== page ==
Printer-friendly versionPrinter-friendly version

Ministers Murphy and Phelan announce new measures to promote greater gender equality on local councils

Published on Monday, 11 Mar 2019
John Paul Phelan TD
  • Special Cabinet Meeting focused on Gender Equality held to mark International Women’s Day
  • Government considered female candidacy at the last local elections and female representation on local councils
  • Ministers agreed new actions to promote more women candidacy at the 2019 local elections and greater gender balance on local council

The Minister for Housing, Planning and Local Government, Eoghan Murphy, TD and his colleague, the Minister of State with special responsibility for Local Government and Electoral Reform, John Paul Phelan, TD,  announced they secured Cabinet agreement on a range of new measures to promote increased participation by women in the upcoming local elections and greater gender equality on local councils.

Speaking after Friday’s special Cabinet meeting to mark International Women’s Day, Minister Murphy said: “In the 2014 local elections, only 21% of those elected were women, placing Ireland well below the EU28 average of 32% for female representation in local politics. In some local Councils, particularly in rural areas, women have a significantly lower representation”

The Government considered the initial findings from consultations with key stakeholders, undertaken by the Department in the context of its commitments, under the National Strategy for Women and Girls 2017-2020 and The Action Programme for Effective Local Government ‘Putting People First’ to increase the number of women participating in local government.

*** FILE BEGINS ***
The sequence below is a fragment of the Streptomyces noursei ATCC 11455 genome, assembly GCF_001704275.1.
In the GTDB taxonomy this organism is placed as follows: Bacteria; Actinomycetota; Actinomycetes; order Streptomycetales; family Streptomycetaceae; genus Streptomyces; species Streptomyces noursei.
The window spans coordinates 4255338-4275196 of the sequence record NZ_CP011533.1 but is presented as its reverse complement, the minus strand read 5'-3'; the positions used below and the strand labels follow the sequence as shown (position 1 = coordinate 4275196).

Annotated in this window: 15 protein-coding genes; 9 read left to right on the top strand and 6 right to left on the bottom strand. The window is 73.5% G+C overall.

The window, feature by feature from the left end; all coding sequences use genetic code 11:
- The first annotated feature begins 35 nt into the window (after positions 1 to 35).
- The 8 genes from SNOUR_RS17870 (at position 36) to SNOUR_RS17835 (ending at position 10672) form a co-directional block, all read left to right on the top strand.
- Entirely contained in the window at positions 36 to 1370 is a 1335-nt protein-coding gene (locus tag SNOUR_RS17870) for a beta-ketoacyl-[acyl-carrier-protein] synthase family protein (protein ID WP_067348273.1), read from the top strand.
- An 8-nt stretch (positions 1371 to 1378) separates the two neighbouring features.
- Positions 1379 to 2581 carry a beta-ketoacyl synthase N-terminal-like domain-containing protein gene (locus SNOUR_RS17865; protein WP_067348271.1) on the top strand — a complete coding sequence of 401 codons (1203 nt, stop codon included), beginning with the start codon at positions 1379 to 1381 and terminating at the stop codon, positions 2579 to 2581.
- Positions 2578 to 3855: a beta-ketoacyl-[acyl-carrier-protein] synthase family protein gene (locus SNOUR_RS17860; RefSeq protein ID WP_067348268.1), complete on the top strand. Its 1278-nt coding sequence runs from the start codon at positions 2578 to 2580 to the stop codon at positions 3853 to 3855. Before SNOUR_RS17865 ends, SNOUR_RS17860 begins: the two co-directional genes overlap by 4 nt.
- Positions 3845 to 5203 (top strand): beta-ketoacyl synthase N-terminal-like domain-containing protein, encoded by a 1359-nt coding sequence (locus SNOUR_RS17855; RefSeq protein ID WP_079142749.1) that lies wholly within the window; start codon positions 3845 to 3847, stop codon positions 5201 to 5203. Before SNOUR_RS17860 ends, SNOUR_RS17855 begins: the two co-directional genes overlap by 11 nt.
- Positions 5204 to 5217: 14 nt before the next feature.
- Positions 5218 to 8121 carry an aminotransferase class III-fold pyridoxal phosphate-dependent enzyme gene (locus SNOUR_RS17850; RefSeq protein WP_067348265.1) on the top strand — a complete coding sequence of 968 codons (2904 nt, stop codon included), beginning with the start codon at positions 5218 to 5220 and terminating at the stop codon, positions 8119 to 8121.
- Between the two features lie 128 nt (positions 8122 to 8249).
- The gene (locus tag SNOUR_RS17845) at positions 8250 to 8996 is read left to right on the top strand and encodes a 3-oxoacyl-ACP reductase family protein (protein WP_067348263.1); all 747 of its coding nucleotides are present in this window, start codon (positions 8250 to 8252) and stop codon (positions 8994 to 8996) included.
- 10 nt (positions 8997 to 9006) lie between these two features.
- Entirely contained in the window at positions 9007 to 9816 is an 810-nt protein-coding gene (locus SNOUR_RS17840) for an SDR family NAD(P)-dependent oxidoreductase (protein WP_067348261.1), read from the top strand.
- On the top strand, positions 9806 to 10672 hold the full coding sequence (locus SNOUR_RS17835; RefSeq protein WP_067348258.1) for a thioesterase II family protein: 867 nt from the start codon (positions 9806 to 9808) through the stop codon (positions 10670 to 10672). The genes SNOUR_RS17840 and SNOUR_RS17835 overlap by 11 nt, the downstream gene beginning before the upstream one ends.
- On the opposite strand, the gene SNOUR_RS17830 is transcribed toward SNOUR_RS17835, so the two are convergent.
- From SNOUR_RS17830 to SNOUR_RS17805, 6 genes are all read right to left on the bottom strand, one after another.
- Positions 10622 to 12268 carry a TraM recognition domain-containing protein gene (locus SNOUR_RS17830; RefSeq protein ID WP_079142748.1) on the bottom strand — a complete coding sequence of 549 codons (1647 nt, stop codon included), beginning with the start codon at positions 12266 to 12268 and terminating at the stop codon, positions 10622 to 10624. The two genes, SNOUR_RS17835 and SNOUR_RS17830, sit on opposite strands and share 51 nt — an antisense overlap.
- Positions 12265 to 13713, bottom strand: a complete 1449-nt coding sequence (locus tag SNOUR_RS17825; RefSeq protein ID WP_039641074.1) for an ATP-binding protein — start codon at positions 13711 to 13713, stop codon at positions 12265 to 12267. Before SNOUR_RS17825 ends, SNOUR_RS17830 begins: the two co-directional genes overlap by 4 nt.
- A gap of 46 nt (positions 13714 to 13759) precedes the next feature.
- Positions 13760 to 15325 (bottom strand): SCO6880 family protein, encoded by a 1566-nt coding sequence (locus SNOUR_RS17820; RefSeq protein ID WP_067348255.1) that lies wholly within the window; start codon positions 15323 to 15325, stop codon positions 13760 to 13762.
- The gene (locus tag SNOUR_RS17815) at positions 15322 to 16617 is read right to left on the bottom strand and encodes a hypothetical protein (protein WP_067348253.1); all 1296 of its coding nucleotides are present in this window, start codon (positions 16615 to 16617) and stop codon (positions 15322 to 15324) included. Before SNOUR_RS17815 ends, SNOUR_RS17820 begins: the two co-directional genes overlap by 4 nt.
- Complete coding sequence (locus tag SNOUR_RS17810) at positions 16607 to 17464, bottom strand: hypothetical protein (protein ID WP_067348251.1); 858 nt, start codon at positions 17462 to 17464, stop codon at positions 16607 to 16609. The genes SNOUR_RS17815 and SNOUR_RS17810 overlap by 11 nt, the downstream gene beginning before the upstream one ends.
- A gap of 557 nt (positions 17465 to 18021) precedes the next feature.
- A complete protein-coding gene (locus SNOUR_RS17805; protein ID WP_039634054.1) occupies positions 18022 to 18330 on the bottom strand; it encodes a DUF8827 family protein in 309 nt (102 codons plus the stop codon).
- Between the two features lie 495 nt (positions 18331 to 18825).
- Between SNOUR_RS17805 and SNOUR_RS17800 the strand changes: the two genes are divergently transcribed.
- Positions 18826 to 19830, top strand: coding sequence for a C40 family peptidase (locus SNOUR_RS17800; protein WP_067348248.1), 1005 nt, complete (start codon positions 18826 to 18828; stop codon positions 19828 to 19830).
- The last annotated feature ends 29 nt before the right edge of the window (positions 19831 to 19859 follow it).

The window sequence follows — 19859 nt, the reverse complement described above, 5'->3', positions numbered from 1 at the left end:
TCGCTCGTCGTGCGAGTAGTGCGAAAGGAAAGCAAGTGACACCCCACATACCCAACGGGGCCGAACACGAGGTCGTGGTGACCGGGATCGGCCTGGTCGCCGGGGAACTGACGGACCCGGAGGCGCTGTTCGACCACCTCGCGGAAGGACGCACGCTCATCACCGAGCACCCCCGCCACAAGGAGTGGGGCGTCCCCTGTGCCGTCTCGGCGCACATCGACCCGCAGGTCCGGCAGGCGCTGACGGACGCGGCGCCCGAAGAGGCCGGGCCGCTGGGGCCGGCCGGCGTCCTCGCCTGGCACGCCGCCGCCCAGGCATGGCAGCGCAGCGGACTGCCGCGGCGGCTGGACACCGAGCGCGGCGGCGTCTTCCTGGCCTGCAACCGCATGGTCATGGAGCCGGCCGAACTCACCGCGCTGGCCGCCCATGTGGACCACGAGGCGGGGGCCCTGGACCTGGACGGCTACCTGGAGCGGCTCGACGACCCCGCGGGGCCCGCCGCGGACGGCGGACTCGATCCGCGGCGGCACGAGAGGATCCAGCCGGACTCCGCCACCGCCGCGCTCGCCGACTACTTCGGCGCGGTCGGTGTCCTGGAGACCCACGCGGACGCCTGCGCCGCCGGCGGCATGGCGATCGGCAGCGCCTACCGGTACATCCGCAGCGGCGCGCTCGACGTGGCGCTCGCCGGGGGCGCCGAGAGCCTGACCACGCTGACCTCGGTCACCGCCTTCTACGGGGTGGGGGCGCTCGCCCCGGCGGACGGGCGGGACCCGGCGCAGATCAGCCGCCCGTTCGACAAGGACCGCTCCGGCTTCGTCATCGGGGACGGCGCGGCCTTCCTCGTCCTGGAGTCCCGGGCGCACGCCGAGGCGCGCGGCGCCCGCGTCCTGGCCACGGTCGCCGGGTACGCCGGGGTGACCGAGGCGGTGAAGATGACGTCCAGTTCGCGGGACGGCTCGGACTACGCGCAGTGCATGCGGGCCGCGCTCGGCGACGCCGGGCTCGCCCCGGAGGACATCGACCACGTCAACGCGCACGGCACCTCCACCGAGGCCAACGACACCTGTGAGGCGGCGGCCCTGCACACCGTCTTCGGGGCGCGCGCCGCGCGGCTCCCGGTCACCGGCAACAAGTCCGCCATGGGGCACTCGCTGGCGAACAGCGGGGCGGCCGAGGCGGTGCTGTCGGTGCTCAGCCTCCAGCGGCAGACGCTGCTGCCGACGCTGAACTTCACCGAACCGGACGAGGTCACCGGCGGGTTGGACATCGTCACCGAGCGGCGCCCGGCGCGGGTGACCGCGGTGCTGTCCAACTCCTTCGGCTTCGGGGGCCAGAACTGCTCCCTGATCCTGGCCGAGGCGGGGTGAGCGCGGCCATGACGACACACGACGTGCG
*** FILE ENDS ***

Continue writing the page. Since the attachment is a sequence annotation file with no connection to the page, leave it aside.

The series of measures agreed at the Government meeting are designed to encourage political parties to put more female candidates forward for election and to  help address some of the barriers identified as inhibiting women from contesting local elections and serving on local councils.

The measures brought forward by Minister Murphy, and agreed by Government, were:

  1. A new funding scheme, to be introduced in advance of the 2019 local elections, to incentivise political parties to increase the proportion of female candidates.
  2. An information campaign to be launched before the local elections, highlighting the critical role of women in local government.
  3. Practical measures to be introduced to support family friendly policies in the operation of local Councils.
  4. Specific measures, such as bespoke training, networking  and capacity building events, to be made available in rural areas targeted at encouraging and supporting the participation of women on their local councils, and
  5. Building on these initial measures, research will be commissioned, following the 2019 elections, to delve deeper into the key issues holding women back from running for local elections and serving on local councils, to inform future policy in this area.

The new measures will be driven by Minister Phelan who commented “we need to increase the number of women running in the local elections and serving on local councils. It is a major issue in 2019 that some councils around the country, particularly outside the major urban areas, contain very few women. What we have announced to-day is a good start aimed at increasing the number of women contesting the 2019 elections. We will build on this after this year’s election and beyond to make sure our councils fully reflect and represent the communities they serve”.